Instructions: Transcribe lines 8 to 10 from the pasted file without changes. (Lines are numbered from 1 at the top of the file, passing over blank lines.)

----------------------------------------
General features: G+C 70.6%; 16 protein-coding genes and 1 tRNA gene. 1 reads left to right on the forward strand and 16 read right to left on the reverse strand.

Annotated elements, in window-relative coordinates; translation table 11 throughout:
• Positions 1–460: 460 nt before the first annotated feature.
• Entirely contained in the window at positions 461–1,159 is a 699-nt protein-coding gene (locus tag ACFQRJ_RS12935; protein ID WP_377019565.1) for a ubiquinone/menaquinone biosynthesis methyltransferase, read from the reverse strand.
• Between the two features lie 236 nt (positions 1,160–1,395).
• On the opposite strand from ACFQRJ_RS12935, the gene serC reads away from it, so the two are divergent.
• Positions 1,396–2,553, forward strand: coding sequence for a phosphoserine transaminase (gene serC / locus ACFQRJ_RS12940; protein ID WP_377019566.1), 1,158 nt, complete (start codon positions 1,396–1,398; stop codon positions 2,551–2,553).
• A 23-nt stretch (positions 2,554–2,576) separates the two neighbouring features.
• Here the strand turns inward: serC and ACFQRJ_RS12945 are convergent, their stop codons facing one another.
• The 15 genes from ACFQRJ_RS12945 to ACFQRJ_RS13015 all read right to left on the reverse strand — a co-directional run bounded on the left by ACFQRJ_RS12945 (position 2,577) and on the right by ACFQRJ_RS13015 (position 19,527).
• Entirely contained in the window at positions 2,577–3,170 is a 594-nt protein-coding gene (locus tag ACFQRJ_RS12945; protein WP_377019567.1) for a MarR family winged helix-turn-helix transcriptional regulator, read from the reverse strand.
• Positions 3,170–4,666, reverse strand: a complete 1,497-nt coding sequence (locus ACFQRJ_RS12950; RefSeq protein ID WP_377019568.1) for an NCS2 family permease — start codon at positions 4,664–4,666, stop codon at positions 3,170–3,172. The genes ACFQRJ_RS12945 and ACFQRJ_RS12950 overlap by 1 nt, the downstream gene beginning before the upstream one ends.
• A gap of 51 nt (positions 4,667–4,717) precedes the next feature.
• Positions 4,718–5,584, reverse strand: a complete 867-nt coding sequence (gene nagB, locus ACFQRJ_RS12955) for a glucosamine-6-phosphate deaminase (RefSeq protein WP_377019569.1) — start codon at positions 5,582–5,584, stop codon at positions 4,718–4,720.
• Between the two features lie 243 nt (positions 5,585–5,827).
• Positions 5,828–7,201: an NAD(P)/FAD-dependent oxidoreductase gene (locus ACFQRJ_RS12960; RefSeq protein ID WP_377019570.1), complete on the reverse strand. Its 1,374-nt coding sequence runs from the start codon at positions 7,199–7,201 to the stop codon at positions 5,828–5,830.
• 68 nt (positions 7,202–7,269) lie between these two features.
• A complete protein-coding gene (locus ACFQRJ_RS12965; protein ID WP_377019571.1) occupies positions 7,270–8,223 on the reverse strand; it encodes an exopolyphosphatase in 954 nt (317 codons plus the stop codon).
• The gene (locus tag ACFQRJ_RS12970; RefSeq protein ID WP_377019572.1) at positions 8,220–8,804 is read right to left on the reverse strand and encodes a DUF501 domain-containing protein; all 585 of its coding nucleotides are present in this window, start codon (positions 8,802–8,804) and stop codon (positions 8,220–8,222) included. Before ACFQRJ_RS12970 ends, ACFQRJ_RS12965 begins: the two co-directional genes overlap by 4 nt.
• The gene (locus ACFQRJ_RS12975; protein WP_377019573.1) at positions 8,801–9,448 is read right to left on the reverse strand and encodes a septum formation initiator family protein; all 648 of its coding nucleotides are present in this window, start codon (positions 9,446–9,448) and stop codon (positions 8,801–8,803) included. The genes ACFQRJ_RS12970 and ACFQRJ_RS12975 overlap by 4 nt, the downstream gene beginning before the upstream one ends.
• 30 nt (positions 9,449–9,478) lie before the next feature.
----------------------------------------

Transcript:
• A 23-nt stretch (positions 2,554–2,576) separates the two neighbouring features.
• Here the strand turns inward: serC and ACFQRJ_RS12945 are convergent, their stop codons facing one another.
• The 15 genes from ACFQRJ_RS12945 to ACFQRJ_RS13015 all read right to left on the reverse strand — a co-directional run bounded on the left by ACFQRJ_RS12945 (position 2,577) and on the right by ACFQRJ_RS13015 (position 19,527).